Illegal finders of antiquities in Ukraine: do digital data indicate grassroots growth, coincidence, false advertising, astroturfing, trolling or sockpuppetry?

I am delighted to say that Ukrainian Archaeology – particularly Ukrainian Archaeology – has published my (open-access) study of illegal finders of antiquities in Ukraine: do digital data indicate grassroots growth, coincidence, false advertising, astroturfing, trolling or sockpuppetry?

(English-language) Ukrainian Archaeology publishes selected papers from (Ukrainian-language) Arkheolohiia, the journal of the Institute of Archaeology of the National Academy of Sciences in Ukraine.

Abstract

Recently, online communities for metal detectorists have grown at rates of between 0 and 5 people per day in Belarus and Poland and between 10 and 25 people per day in Russia. Meanwhile, one “pair” in Ukraine has grown at a rate of 49-51 people per day; another “pair” in Ukraine has grown at a rate of 550-566 people per day. This paper explores the possible causes of this impossible growth. Based on data before the suspicious surge in activity, it is estimated that there are at least 25,402 metal detectorists in Ukraine.

Note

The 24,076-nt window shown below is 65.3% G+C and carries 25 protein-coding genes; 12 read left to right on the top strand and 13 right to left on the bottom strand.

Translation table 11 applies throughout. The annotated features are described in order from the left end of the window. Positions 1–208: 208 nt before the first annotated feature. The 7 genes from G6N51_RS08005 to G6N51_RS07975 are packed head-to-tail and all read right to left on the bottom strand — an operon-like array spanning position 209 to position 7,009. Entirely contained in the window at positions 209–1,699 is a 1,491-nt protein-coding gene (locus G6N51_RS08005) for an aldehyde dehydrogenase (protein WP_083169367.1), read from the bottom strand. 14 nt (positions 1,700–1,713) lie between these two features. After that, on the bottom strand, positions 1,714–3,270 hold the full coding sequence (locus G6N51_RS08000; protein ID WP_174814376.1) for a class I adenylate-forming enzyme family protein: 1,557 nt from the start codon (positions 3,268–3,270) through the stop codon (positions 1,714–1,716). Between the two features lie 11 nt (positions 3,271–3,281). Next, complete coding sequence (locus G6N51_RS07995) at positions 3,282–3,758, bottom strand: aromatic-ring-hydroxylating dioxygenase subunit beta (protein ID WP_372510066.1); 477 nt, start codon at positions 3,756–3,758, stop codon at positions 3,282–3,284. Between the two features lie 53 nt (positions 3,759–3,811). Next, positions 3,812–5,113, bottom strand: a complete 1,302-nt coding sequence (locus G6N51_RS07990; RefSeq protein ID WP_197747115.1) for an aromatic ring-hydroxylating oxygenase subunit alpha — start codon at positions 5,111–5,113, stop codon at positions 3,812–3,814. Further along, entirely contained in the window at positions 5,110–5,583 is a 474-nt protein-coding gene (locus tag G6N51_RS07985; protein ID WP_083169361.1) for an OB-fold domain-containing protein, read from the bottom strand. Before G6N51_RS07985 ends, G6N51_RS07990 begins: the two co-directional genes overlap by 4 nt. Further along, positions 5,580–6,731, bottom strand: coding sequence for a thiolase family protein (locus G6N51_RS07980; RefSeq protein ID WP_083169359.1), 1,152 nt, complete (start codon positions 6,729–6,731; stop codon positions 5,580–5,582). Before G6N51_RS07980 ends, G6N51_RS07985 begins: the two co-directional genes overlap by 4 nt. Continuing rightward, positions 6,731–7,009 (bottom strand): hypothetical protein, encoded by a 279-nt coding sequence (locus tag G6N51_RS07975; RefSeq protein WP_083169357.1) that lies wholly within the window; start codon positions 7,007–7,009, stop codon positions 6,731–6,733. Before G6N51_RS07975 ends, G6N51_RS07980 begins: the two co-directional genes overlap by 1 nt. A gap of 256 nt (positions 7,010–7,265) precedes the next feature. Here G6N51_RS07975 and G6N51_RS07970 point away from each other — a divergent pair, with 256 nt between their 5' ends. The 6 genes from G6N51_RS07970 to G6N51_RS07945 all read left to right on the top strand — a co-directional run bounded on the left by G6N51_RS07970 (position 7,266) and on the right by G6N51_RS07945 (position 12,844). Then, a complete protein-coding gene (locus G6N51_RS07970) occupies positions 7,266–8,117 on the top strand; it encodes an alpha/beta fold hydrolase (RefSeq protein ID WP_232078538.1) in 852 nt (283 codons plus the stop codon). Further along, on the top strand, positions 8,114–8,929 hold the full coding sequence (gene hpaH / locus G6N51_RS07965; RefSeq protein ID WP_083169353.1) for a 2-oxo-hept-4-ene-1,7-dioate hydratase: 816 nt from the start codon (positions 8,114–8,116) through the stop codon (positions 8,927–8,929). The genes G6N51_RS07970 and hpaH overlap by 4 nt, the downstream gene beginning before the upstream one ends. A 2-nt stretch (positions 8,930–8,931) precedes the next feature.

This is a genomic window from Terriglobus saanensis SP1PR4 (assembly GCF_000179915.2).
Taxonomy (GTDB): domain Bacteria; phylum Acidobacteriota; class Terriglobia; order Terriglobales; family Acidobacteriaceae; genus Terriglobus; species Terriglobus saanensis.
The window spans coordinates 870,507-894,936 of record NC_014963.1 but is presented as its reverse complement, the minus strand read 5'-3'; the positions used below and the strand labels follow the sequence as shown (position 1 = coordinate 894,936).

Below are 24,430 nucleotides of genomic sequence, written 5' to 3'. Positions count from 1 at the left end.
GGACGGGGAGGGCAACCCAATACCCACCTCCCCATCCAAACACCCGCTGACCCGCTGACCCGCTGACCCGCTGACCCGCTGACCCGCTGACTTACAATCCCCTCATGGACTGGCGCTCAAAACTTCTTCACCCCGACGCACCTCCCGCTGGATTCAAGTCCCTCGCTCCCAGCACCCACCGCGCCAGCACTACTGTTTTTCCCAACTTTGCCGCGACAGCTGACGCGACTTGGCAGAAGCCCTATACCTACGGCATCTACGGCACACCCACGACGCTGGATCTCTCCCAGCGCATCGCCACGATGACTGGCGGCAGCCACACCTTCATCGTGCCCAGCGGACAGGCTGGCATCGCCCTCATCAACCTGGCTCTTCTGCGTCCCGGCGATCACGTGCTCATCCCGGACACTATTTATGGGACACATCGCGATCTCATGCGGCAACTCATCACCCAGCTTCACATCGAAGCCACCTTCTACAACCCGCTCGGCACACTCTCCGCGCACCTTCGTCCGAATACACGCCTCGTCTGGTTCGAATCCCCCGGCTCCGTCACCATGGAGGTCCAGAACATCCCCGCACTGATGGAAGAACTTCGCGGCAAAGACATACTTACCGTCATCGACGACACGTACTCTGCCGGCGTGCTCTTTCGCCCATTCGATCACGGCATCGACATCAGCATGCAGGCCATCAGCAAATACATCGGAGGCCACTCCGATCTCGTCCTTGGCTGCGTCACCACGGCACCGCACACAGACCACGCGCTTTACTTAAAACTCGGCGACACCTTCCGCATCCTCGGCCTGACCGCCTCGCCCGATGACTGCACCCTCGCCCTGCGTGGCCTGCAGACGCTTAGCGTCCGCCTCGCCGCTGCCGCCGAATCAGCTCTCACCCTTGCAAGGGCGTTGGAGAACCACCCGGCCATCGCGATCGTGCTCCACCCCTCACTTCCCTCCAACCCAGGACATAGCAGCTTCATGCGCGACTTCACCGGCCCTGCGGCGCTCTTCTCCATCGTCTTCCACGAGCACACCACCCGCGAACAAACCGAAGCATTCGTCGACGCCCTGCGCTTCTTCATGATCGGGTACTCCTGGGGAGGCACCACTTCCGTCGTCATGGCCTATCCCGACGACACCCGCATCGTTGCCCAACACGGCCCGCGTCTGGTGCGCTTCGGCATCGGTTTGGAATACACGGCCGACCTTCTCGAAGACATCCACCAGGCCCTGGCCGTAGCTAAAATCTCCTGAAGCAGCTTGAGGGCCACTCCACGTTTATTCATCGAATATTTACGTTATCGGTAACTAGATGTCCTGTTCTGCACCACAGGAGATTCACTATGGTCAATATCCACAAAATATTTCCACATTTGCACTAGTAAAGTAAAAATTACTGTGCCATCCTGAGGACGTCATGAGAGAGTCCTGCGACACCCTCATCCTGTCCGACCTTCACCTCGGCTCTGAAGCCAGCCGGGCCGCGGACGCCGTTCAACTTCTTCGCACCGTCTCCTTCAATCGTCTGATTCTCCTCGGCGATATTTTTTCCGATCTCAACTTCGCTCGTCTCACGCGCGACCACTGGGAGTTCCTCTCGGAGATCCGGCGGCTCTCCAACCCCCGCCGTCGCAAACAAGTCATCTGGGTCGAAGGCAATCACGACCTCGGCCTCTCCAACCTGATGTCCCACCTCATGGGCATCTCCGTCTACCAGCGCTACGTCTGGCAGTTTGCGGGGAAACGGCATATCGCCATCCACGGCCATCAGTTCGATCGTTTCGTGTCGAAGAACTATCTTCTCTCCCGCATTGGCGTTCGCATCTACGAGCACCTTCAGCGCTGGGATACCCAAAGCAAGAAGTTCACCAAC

I found these quirks in the data while exploring ‘black archaeology’ in Eastern Europe: metal detecting, illicit trafficking of cultural objects and ‘legal nihilism’ in Belarus, Poland, Russia and Ukraine, which has now been published by Public Archaeology (for which there is an open-access postprint copy, as well as the paywalled official publication). Initially, they were merely curiosities – and problems – within that article. However, their analysis grew into a separate article-length study.

I did not only have to consider grassroots growth, coincidental statistics and false advertising. I also had to consider astroturfing, trolls and sock puppets, internet propaganda in Russia’s war on Ukraine and beyond, and cultural heritage propaganda in Russia’s war on Ukraine.

I suspect that someone is seeding fake accounts in online communities of metal-detectorists in Ukraine, either to make them appear too good to miss for detectorists, or to make them appear too large to regulate for authorities. Yet the data remain confusing.

Citation

Hardy, S A. 2017: “Illegal finders of antiquities in Ukraine: Do digital data indicate grassroots growth, coincidence, false advertising, astroturfing, trolling or sockpuppetry?” Ukrainian Archaeology, 2016, 3-14. [pdf]

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